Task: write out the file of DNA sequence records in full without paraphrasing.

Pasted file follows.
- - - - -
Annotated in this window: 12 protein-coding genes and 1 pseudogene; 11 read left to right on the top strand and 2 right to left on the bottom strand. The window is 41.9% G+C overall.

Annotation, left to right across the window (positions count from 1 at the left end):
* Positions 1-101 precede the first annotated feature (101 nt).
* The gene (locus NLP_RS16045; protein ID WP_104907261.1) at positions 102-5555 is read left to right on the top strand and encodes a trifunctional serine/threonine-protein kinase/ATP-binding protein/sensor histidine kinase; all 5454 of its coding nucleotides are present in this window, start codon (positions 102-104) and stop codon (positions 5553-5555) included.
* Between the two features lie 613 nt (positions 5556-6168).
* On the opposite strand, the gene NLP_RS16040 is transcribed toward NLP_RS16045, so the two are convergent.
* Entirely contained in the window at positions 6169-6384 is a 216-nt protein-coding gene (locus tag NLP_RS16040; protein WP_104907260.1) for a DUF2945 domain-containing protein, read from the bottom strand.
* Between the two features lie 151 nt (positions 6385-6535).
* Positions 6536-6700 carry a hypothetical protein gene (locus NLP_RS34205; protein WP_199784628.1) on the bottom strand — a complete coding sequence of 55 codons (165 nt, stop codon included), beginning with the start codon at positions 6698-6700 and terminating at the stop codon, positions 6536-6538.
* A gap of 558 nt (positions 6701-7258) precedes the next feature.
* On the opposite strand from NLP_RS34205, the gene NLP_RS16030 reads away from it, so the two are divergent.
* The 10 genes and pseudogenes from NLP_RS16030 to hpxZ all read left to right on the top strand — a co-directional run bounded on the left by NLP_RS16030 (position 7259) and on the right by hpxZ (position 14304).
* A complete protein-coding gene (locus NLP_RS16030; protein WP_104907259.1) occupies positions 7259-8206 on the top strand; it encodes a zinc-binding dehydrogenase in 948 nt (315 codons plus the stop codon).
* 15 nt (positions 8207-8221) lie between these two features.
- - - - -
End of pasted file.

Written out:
Annotated in this window: 12 protein-coding genes and 1 pseudogene; 11 read left to right on the top strand and 2 right to left on the bottom strand. The window is 41.9% G+C overall.

Annotation, left to right across the window (positions count from 1 at the left end):
* Positions 1-101 precede the first annotated feature (101 nt).
* The gene (locus NLP_RS16045; protein ID WP_104907261.1) at positions 102-5555 is read left to right on the top strand and encodes a trifunctional serine/threonine-protein kinase/ATP-binding protein/sensor histidine kinase; all 5454 of its coding nucleotides are present in this window, start codon (positions 102-104) and stop codon (positions 5553-5555) included.
* Between the two features lie 613 nt (positions 5556-6168).
* On the opposite strand, the gene NLP_RS16040 is transcribed toward NLP_RS16045, so the two are convergent.
* Entirely contained in the window at positions 6169-6384 is a 216-nt protein-coding gene (locus tag NLP_RS16040; protein WP_104907260.1) for a DUF2945 domain-containing protein, read from the bottom strand.
* Between the two features lie 151 nt (positions 6385-6535).
* Positions 6536-6700 carry a hypothetical protein gene (locus NLP_RS34205; protein WP_199784628.1) on the bottom strand — a complete coding sequence of 55 codons (165 nt, stop codon included), beginning with the start codon at positions 6698-6700 and terminating at the stop codon, positions 6536-6538.
* A gap of 558 nt (positions 6701-7258) precedes the next feature.
* On the opposite strand from NLP_RS34205, the gene NLP_RS16030 reads away from it, so the two are divergent.
* The 10 genes and pseudogenes from NLP_RS16030 to hpxZ all read left to right on the top strand — a co-directional run bounded on the left by NLP_RS16030 (position 7259) and on the right by hpxZ (position 14304).
* A complete protein-coding gene (locus NLP_RS16030; protein WP_104907259.1) occupies positions 7259-8206 on the top strand; it encodes a zinc-binding dehydrogenase in 948 nt (315 codons plus the stop codon).
* 15 nt (positions 8207-8221) lie between these two features.